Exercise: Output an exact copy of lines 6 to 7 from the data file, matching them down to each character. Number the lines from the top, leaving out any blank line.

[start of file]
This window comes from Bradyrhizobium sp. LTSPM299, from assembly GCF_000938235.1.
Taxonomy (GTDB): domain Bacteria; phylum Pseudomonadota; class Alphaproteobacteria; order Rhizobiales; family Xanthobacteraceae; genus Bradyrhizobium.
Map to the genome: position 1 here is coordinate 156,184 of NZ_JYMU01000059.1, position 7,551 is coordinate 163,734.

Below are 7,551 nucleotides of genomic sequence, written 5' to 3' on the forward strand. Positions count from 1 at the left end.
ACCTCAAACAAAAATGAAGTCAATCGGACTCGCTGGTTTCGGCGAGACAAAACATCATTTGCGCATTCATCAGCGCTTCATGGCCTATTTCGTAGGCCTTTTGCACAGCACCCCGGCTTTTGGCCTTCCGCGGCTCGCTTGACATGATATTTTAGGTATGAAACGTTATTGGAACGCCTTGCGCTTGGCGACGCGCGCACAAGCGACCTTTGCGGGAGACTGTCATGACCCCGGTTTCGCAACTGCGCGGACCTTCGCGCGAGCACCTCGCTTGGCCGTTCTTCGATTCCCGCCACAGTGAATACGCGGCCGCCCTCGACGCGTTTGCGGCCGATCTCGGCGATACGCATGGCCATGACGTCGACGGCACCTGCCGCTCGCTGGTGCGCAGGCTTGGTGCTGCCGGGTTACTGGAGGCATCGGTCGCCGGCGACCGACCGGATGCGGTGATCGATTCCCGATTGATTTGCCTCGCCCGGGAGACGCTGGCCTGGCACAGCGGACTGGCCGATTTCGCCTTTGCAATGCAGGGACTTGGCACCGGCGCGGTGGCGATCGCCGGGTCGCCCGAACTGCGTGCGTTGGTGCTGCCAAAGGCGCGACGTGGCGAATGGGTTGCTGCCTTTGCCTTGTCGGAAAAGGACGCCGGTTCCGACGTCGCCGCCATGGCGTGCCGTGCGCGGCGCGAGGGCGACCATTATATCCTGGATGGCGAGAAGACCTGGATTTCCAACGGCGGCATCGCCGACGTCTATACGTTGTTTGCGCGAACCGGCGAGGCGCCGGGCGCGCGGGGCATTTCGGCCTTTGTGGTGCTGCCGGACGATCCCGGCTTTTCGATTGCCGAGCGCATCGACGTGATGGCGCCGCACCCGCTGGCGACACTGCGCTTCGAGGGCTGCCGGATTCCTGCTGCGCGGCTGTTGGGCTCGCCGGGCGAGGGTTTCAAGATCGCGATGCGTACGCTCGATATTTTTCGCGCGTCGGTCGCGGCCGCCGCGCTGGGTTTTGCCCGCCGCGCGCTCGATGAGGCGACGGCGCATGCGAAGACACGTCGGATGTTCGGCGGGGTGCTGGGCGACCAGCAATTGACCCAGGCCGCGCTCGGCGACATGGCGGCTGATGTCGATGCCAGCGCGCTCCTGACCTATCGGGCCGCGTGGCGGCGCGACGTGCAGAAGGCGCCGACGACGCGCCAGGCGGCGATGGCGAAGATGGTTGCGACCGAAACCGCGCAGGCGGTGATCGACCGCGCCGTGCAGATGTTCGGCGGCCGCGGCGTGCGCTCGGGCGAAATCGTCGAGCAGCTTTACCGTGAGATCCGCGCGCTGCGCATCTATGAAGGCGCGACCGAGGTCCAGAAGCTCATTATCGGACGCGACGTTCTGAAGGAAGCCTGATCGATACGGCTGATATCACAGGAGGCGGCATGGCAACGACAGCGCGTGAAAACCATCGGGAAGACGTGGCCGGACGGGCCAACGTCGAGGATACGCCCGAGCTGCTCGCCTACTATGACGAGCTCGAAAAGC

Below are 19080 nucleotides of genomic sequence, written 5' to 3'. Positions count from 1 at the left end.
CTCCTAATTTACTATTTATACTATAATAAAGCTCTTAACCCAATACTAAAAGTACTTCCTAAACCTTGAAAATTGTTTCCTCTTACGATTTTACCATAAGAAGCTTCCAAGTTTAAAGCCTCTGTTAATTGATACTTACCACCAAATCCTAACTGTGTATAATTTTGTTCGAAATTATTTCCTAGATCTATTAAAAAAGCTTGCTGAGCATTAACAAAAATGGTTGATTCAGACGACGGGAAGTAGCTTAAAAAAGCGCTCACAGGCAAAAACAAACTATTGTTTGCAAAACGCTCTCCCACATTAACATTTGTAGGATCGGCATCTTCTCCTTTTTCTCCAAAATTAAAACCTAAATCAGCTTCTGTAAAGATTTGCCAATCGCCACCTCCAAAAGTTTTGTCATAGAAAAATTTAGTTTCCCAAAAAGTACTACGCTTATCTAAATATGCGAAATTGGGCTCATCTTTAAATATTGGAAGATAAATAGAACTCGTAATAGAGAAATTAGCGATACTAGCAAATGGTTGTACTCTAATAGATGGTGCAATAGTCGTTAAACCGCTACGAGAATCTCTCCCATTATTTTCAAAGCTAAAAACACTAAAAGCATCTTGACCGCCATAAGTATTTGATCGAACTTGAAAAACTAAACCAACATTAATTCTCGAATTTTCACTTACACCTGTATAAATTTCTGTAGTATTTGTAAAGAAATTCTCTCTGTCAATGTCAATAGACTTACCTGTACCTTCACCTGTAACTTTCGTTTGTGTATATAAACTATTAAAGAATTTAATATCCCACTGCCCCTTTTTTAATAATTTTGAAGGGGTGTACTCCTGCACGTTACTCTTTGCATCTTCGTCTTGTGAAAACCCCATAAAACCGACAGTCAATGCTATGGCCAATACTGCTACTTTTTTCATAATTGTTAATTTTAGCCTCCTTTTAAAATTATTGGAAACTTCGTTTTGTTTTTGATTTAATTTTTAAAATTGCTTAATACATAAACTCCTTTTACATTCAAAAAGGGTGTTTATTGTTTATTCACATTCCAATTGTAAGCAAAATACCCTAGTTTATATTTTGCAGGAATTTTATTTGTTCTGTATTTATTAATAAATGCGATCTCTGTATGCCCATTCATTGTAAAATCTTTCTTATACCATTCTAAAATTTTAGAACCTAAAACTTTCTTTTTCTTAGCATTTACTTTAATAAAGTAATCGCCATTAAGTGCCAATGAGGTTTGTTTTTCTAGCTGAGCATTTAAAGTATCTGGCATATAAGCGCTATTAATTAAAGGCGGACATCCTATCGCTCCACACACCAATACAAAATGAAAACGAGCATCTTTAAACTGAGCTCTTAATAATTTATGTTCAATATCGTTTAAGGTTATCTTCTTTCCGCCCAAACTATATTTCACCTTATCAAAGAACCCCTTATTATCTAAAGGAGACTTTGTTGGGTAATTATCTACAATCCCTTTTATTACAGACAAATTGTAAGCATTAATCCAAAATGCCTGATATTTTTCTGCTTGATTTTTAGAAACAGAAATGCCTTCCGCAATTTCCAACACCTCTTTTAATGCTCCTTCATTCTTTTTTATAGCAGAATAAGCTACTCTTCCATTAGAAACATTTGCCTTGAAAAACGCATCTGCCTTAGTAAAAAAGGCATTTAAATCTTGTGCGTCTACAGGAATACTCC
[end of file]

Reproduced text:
Below are 19080 nucleotides of genomic sequence, written 5' to 3'. Positions count from 1 at the left end.
CTCCTAATTTACTATTTATACTATAATAAAGCTCTTAACCCAATACTAAAAGTACTTCCTAAACCTTGAAAATTGTTTCCTCTTACGATTTTACCATAAGAAGCTTCCAAGTTTAAAGCCTCTGTTAATTGATACTTACCACCAAATCCTAACTGTGTATAATTTTGTTCGAAATTATTTCCTAGATCTATTAAAAAAGCTTGCTGAGCATTAACAAAAATGGTTGATTCAGACGACGGGAAGTAGCTTAAAAAAGCGCTCACAGGCAAAAACAAACTATTGTTTGCAAAACGCTCTCCCACATTAACATTTGTAGGATCGGCATCTTCTCCTTTTTCTCCAAAATTAAAACCTAAATCAGCTTCTGTAAAGATTTGCCAATCGCCACCTCCAAAAGTTTTGTCATAGAAAAATTTAGTTTCCCAAAAAGTACTACGCTTATCTAAATATGCGAAATTGGGCTCATCTTTAAATATTGGAAGATAAATAGAACTCGTAATAGAGAAATTAGCGATACTAGCAAATGGTTGTACTCTAATAGATGGTGCAATAGTCGTTAAACCGCTACGAGAATCTCTCCCATTATTTTCAAAGCTAAAAACACTAAAAGCATCTTGACCGCCATAAGTATTTGATCGAACTTGAAAAACTAAACCAACATTAATTCTCGAATTTTCACTTACACCTGTATAAATTTCTGTAGTATTTGTAAAGAAATTCTCTCTGTCAATGTCAATAGACTTACCTGTACCTTCACCTGTAACTTTCGTTTGTGTATATAAACTATTAAAGAATTTAATATCCCACTGCCCCTTTTTTAATAATTTTGAAGGGGTGTACTCCTGCACGTTACTCTTTGCATCTTCGTCTTGTGAAAACCCCATAAAACCGACAGTCAATGCTATGGCCAATACTGCTACTTTTTTCATAATTGTTAATTTTAGCCTCCTTTTAAAATTATTGGAAACTTCGTTTTGTTTTTGATTTAATTTTTAAAATTGCTTAATACATAAACTCCTTTTACATTCAAAAAGGGTGTTTATTGTTTATTCACATTCCAATTGTAAGCAAAATACCCTAGTTTATATTTTGCAGGAATTTTATTTGTTCTGTATTTATTAATAAATGCGATCTCTGTATGCCCATTCATTGTAAAATCTTTCTTATACCATTCTAAAATTTTAGAACCTAAAACTTTCTTTTTCTTAGCATTTACTTTAATAAAGTAATCGCCATTAAGTGCCAATGAGGTTTGTTTTTCTAGCTGAGCATTTAAAGTATCTGGCATATAAGCGCTATTAATTAAAGGCGGACATCCTATCGCTCCACACACCAATACAAAATGAAAACGAGCATCTTTAAACTGAGCTCTTAATAATTTATGTTCAATATCGTTTAAGGTTATCTTCTTTCCGCCCAAACTATATTTCACCTTATCAAAGAACCCCTTATTATCTAAAGGAGACTTTGTTGGGTAATTATCTACAATCCCTTTTATTACAGACAAATTGTAAGCATTAATCCAAAATGCCTGATATTTTTCTGCTTGATTTTTAGAAACAGAAATGCCTTCCGCAATTTCCAACACCTCTTTTAATGCTCCTTCATTCTTTTTTATAGCAGAATAAGCTACTCTTCCATTAGAAACATTTGCCTTGAAAAACGCATCTGCCTTAGTAAAAAAGGCATTTAAATCTTGTGCGTCTACAGGAATACTCC